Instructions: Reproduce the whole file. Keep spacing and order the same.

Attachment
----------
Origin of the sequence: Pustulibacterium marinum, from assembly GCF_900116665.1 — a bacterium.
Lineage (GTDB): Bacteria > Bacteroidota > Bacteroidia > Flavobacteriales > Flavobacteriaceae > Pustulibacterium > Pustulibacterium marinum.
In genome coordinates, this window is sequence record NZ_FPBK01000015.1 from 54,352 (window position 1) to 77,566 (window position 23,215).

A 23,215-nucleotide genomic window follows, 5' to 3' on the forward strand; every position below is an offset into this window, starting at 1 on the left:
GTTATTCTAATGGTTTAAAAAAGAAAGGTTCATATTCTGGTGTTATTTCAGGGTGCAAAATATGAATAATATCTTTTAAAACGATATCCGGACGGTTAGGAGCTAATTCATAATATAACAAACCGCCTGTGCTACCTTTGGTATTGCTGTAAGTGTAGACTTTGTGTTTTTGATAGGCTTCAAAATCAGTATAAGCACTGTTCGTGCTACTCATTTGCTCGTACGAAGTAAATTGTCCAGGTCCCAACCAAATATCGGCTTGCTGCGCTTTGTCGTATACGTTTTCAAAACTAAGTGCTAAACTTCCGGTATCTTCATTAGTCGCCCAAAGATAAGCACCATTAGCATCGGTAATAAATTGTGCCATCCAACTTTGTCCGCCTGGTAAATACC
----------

Origin of the sequence: Pustulibacterium marinum, from assembly GCF_900116665.1 — a bacterium.
Lineage (GTDB): Bacteria > Bacteroidota > Bacteroidia > Flavobacteriales > Flavobacteriaceae > Pustulibacterium > Pustulibacterium marinum.
In genome coordinates, this window is sequence record NZ_FPBK01000015.1 from 54,352 (window position 1) to 77,566 (window position 23,215).

A 23,215-nucleotide genomic window follows, 5' to 3' on the forward strand; every position below is an offset into this window, starting at 1 on the left:
GTTATTCTAATGGTTTAAAAAAGAAAGGTTCATATTCTGGTGTTATTTCAGGGTGCAAAATATGAATAATATCTTTTAAAACGATATCCGGACGGTTAGGAGCTAATTCATAATATAACAAACCGCCTGTGCTACCTTTGGTATTGCTGTAAGTGTAGACTTTGTGTTTTTGATAGGCTTCAAAATCAGTATAAGCACTGTTCGTGCTACTCATTTGCTCGTACGAAGTAAATTGTCCAGGTCCCAACCAAATATCGGCTTGCTGCGCTTTGTCGTATACGTTTTCAAAACTAAGTGCTAAACTTCCGGTATCTTCATTAGTCGCCCAAAGATAAGCACCATTAGCATCGGTAATAAATTGTGCCATCCAACTTTGTCCGCCTGGTAAATACC